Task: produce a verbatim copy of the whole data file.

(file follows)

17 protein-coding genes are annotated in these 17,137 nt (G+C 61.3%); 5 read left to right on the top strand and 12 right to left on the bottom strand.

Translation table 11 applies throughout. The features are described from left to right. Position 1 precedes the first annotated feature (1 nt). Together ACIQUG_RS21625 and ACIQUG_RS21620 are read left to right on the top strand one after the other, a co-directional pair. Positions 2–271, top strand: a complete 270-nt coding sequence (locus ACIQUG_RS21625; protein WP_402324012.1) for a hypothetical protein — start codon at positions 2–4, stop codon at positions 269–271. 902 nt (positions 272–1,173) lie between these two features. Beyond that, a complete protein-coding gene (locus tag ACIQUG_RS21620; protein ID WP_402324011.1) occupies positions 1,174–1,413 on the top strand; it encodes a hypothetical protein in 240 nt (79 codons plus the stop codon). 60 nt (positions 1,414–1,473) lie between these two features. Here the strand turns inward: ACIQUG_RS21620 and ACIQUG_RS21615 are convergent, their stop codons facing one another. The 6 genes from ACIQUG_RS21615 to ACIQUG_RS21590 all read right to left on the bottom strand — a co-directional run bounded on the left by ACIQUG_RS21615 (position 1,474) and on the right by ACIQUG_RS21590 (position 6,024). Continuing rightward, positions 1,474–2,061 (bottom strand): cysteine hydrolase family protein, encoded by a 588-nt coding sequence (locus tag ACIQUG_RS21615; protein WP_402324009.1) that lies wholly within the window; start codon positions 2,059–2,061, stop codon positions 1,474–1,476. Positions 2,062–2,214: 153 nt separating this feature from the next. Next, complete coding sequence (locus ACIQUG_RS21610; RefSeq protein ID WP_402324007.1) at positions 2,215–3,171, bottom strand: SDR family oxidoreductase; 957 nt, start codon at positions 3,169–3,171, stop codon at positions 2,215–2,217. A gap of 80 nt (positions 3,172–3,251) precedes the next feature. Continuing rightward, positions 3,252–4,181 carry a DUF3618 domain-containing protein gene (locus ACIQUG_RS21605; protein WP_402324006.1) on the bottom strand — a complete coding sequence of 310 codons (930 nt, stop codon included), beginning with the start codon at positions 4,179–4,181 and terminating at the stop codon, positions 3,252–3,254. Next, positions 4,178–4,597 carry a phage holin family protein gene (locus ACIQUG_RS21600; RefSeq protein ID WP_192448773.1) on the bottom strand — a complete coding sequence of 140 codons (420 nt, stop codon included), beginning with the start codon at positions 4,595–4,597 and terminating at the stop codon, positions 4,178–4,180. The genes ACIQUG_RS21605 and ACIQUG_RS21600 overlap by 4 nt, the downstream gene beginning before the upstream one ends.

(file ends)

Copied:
17 protein-coding genes are annotated in these 17,137 nt (G+C 61.3%); 5 read left to right on the top strand and 12 right to left on the bottom strand.

Translation table 11 applies throughout. The features are described from left to right. Position 1 precedes the first annotated feature (1 nt). Together ACIQUG_RS21625 and ACIQUG_RS21620 are read left to right on the top strand one after the other, a co-directional pair. Positions 2–271, top strand: a complete 270-nt coding sequence (locus ACIQUG_RS21625; protein WP_402324012.1) for a hypothetical protein — start codon at positions 2–4, stop codon at positions 269–271. 902 nt (positions 272–1,173) lie between these two features. Beyond that, a complete protein-coding gene (locus tag ACIQUG_RS21620; protein ID WP_402324011.1) occupies positions 1,174–1,413 on the top strand; it encodes a hypothetical protein in 240 nt (79 codons plus the stop codon). 60 nt (positions 1,414–1,473) lie between these two features. Here the strand turns inward: ACIQUG_RS21620 and ACIQUG_RS21615 are convergent, their stop codons facing one another. The 6 genes from ACIQUG_RS21615 to ACIQUG_RS21590 all read right to left on the bottom strand — a co-directional run bounded on the left by ACIQUG_RS21615 (position 1,474) and on the right by ACIQUG_RS21590 (position 6,024). Continuing rightward, positions 1,474–2,061 (bottom strand): cysteine hydrolase family protein, encoded by a 588-nt coding sequence (locus tag ACIQUG_RS21615; protein WP_402324009.1) that lies wholly within the window; start codon positions 2,059–2,061, stop codon positions 1,474–1,476. Positions 2,062–2,214: 153 nt separating this feature from the next. Next, complete coding sequence (locus ACIQUG_RS21610; RefSeq protein ID WP_402324007.1) at positions 2,215–3,171, bottom strand: SDR family oxidoreductase; 957 nt, start codon at positions 3,169–3,171, stop codon at positions 2,215–2,217. A gap of 80 nt (positions 3,172–3,251) precedes the next feature. Continuing rightward, positions 3,252–4,181 carry a DUF3618 domain-containing protein gene (locus ACIQUG_RS21605; protein WP_402324006.1) on the bottom strand — a complete coding sequence of 310 codons (930 nt, stop codon included), beginning with the start codon at positions 4,179–4,181 and terminating at the stop codon, positions 3,252–3,254. Next, positions 4,178–4,597 carry a phage holin family protein gene (locus ACIQUG_RS21600; RefSeq protein ID WP_192448773.1) on the bottom strand — a complete coding sequence of 140 codons (420 nt, stop codon included), beginning with the start codon at positions 4,595–4,597 and terminating at the stop codon, positions 4,178–4,180. The genes ACIQUG_RS21605 and ACIQUG_RS21600 overlap by 4 nt, the downstream gene beginning before the upstream one ends.